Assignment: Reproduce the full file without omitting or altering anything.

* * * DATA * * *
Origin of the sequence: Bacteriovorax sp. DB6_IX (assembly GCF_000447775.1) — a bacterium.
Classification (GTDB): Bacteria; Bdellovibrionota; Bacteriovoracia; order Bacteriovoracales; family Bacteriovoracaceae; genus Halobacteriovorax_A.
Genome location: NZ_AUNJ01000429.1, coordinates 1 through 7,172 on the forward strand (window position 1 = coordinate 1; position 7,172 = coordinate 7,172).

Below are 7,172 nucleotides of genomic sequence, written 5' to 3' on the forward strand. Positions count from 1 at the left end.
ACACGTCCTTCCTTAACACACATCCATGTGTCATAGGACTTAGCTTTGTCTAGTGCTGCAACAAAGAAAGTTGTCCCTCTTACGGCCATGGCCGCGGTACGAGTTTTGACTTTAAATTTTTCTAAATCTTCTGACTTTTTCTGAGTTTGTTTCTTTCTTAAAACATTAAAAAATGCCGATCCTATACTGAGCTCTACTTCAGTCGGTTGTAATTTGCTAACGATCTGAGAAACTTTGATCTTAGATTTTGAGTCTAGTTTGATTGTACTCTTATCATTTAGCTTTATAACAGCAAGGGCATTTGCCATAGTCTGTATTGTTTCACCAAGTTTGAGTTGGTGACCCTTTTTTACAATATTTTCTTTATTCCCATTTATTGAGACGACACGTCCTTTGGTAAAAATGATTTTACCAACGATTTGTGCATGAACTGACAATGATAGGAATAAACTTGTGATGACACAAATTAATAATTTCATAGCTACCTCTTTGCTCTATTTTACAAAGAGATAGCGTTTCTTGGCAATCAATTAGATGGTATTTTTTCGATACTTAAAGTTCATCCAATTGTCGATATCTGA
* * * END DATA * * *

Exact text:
Origin of the sequence: Bacteriovorax sp. DB6_IX (assembly GCF_000447775.1) — a bacterium.
Classification (GTDB): Bacteria; Bdellovibrionota; Bacteriovoracia; order Bacteriovoracales; family Bacteriovoracaceae; genus Halobacteriovorax_A.
Genome location: NZ_AUNJ01000429.1, coordinates 1 through 7,172 on the forward strand (window position 1 = coordinate 1; position 7,172 = coordinate 7,172).

Below are 7,172 nucleotides of genomic sequence, written 5' to 3' on the forward strand. Positions count from 1 at the left end.
ACACGTCCTTCCTTAACACACATCCATGTGTCATAGGACTTAGCTTTGTCTAGTGCTGCAACAAAGAAAGTTGTCCCTCTTACGGCCATGGCCGCGGTACGAGTTTTGACTTTAAATTTTTCTAAATCTTCTGACTTTTTCTGAGTTTGTTTCTTTCTTAAAACATTAAAAAATGCCGATCCTATACTGAGCTCTACTTCAGTCGGTTGTAATTTGCTAACGATCTGAGAAACTTTGATCTTAGATTTTGAGTCTAGTTTGATTGTACTCTTATCATTTAGCTTTATAACAGCAAGGGCATTTGCCATAGTCTGTATTGTTTCACCAAGTTTGAGTTGGTGACCCTTTTTTACAATATTTTCTTTATTCCCATTTATTGAGACGACACGTCCTTTGGTAAAAATGATTTTACCAACGATTTGTGCATGAACTGACAATGATAGGAATAAACTTGTGATGACACAAATTAATAATTTCATAGCTACCTCTTTGCTCTATTTTACAAAGAGATAGCGTTTCTTGGCAATCAATTAGATGGTATTTTTTCGATACTTAAAGTTCATCCAATTGTCGATATCTGA